Today, Perseverence II will host three more Wapahani River Cruises to close out WARMfest. If I had to pick one, I would recommend the intimate set from local songwriters Vess Ruhtenberg (The Pieces, The Last IV and too many other bands to name) and Christian Taylor (Ampersand Blues Band) at 3:15 p.m. It is community day at WARMfest with an overall ticket price of just $10. Purchase tickets online or at the gate.
Written by Rob Peoni
The various chat rooms of digital listening lounge Turntable.fm will play host to several dozen musical guests throughout the month of December. Each weekday, a different artists will be on hand to chat and play tunes with fans in one of the site’s rooms. A tentative schedule has been announced, along with the lineup listed in the picture above (click on the image to view full-size). The lineup is eclectic, with appearances planned from everyone from Work Drugs to Umphrey’s McGee. An unlimited number of users will be able to listen and observe, however only the first 200 fans to enter the room will be able to chat directly with the band.
The experiment is the first for the social music platform. Turntable.fm unveiled a suite of updates last month. Billy Chasen, the site’s CEO and co-founder, told Mashable that the updates were designed to allow the rooms to host much larger volumes of users. Obviously these updates were necessary to accommodate the type of response that the site is hoping to see from initiatives like the winter festival.
The start-up has experienced its share of ups and downs since its launch last year. Turntable wowed the tech community by attracting 140,000 users in its first month and 400,000 after two. Since then, interest has waned. Chasen now claims a user base of more than 1.2 million with hopes that opportunities to reach large digital audiences will pay dividends in the future.
Written by Rob Peoni
This Friday marks the 11th annual Tonic Ball in Indianapolis’ Fountain Square. The event showcases nearly 50 local and regional acts at three separate venues. Each year, the Tonic committee selects three acts whose material performers are asked to cover any way they see fit. This year’s event will feature the music of U2, Stevie Wonder and quintessential British invaders The Kinks.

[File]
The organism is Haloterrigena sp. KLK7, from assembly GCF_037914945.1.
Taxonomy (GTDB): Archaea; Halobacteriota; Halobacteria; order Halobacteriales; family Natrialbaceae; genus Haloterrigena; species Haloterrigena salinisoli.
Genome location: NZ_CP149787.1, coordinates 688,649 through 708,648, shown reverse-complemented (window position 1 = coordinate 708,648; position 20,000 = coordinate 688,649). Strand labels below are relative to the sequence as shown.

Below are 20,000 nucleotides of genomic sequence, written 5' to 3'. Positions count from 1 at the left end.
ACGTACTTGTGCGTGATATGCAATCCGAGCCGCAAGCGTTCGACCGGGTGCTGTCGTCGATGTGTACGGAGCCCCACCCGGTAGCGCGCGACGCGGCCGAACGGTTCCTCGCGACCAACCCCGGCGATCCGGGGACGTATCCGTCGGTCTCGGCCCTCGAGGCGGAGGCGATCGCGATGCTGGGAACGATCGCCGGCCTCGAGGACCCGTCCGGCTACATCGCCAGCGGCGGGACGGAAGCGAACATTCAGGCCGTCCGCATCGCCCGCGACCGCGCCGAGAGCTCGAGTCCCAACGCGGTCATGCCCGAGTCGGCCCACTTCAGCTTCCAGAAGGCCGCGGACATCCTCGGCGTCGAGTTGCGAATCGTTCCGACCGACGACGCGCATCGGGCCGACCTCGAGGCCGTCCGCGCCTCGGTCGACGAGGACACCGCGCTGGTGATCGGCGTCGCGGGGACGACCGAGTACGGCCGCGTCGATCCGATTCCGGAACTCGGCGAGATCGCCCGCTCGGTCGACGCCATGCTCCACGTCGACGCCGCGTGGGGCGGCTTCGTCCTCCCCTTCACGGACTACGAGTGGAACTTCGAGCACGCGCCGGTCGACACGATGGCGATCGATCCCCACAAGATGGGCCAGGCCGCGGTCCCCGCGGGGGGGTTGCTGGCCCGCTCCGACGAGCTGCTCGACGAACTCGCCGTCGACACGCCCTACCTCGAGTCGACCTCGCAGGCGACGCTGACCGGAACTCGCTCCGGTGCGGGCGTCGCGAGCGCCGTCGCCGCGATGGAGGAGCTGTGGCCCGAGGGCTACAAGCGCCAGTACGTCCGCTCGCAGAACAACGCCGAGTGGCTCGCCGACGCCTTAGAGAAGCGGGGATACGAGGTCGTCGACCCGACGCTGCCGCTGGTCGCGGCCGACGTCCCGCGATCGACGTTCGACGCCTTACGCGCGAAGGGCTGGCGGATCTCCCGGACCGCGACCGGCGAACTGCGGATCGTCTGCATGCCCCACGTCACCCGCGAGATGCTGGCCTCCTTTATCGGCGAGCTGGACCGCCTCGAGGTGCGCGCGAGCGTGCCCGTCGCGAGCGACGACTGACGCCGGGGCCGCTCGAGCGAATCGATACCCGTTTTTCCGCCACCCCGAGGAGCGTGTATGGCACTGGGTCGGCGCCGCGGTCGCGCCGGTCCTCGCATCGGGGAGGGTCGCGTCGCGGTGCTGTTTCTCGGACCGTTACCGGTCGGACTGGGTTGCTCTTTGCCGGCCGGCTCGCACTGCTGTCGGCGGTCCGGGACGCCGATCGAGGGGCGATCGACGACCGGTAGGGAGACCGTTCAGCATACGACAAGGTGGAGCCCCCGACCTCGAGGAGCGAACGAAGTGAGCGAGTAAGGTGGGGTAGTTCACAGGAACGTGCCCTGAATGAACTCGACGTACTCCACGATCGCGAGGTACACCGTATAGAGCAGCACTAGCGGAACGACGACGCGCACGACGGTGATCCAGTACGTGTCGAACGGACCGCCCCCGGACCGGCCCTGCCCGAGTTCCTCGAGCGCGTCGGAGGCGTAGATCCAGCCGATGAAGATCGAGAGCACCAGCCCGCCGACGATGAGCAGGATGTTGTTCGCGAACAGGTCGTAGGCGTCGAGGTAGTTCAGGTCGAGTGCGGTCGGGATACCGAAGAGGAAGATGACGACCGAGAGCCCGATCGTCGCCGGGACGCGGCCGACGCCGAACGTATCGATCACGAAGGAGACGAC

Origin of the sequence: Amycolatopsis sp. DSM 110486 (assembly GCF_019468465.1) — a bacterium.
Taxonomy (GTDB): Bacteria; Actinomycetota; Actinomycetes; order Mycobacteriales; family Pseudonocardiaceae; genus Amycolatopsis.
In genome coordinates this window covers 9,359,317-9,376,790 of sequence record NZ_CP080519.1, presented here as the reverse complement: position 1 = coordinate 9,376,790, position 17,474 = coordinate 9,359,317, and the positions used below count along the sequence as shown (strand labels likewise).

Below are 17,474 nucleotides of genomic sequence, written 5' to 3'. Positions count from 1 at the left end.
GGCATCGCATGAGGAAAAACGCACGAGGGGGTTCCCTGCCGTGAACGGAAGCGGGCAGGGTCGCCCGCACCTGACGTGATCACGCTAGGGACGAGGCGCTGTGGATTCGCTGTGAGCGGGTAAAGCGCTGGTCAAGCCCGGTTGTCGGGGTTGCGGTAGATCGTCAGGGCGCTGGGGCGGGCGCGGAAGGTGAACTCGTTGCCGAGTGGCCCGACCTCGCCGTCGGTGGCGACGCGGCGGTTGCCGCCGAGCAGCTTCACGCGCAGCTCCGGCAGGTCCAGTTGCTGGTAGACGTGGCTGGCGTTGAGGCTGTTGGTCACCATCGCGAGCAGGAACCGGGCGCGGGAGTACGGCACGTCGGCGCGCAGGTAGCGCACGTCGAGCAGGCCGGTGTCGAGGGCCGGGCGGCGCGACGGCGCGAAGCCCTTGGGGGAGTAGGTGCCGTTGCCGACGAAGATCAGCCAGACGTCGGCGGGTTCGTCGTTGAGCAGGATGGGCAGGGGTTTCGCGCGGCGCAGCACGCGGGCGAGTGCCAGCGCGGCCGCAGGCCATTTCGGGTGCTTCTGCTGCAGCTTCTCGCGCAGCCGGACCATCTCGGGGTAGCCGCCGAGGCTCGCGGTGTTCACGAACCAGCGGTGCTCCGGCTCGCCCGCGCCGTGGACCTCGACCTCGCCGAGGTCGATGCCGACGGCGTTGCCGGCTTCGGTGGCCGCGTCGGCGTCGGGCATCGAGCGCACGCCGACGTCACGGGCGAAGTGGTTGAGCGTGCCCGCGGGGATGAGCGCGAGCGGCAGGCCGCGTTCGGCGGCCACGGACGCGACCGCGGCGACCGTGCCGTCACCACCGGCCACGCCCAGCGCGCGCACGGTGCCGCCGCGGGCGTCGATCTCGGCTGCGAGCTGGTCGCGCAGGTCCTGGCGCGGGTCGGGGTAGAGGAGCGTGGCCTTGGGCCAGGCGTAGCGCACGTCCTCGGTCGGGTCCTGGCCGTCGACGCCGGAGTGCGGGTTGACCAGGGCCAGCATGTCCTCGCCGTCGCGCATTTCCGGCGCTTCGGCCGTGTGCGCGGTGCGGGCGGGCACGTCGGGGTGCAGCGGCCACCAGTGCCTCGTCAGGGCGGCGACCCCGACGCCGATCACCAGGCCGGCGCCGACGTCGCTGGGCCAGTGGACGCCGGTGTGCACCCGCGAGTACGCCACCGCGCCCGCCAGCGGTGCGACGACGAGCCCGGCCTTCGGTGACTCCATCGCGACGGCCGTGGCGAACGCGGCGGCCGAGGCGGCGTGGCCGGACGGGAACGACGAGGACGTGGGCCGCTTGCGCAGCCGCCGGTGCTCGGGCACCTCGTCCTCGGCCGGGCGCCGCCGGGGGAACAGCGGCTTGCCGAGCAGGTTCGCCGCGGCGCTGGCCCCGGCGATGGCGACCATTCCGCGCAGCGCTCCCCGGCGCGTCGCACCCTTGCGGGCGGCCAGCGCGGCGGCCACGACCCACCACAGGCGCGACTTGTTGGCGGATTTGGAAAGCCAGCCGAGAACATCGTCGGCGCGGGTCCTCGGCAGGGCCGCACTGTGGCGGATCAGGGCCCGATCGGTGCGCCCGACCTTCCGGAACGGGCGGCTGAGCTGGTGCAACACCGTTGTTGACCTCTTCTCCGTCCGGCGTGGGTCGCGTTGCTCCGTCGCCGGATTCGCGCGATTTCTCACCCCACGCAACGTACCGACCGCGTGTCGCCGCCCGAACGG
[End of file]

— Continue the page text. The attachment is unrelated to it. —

All proceeds from the event help to fund local hunger-relief organization Second Helpings. The evening kicks off with a visual art exhibition at New Day Meadery at 5 PM. Music is scheduled to begin around 8. Check out the full slate of musical performers below. Tickets are $25: purchase online, by telephone (317-632-2664), or in-person at LUNA Music. The event typically sells out, so don’t sleep on an opportunity for a fantastic evening in support of a worthy cause.
Radio Radio (The Kinks)
- 8 PM – Blue collar Bluegrass
- 8:20 -KRS +1
- 8:40 – CW & The Working Class Trio
- 9 PM – Vess Ruhtenberg
- 9:20 – The Haters
- 9:40 – Brian Deer & The Achievers
- 10 PM – Yoko MOment
- 10:20 – Phyllis
- 10:40 – Red Light Driver
- 11 PM – Everything, Now!
- 11: 20 – Cocaine Wolves
- 11:40 – Pravada
- Midnight – Red Rash
- 12:20 – Coolidge
- 12:40 – Odyssey Favor
- 1 AM – Deezen
- 1:20 – The Founders
- 7:40 – South Six 5
- 8 PM – Vertigo
- 8:20 – Rooms
- 8:40 – Sudo
- 9 PM – Everest
- 9:20 – Kaleidostars
- 9:40 – The Common
- 10 PM – Mars or the Moon
- 10:20 – We’re Not Squibnocket
- 10:40 – Gabriel Harley Band
- 11 PM – Circle City Steel
- 11:20 – Byrd House Sound
- 11:40 – Buster Eagle
White Rabbit Cabaret (Stevie Wonder)
- 8 PM – Bat Tattoo
- 8:20 – Crackhead Patty
- 8:40 – Motorboat Mary
- 9 PM – Freddie T & The People
- 9:20 – Mina & the Wondrous Flying Machine
- 9:40 – Ty Causey Band
- 10 PM – Scott Kline & the Illusion of Control
- 10:20 – Goliathon
- 10:40 Tad Armstrong
- 11 PM – Bill Mallers
- 11:20 – Matt Mays & Count Baldie
- Midnight – Echomaker
- 12:20 – Chad Mills & the Upright Willies
- 12:40 – Randy King & the New Positions
- 1 AM – Pink Boyd
- 1:20 – Old Truck Revival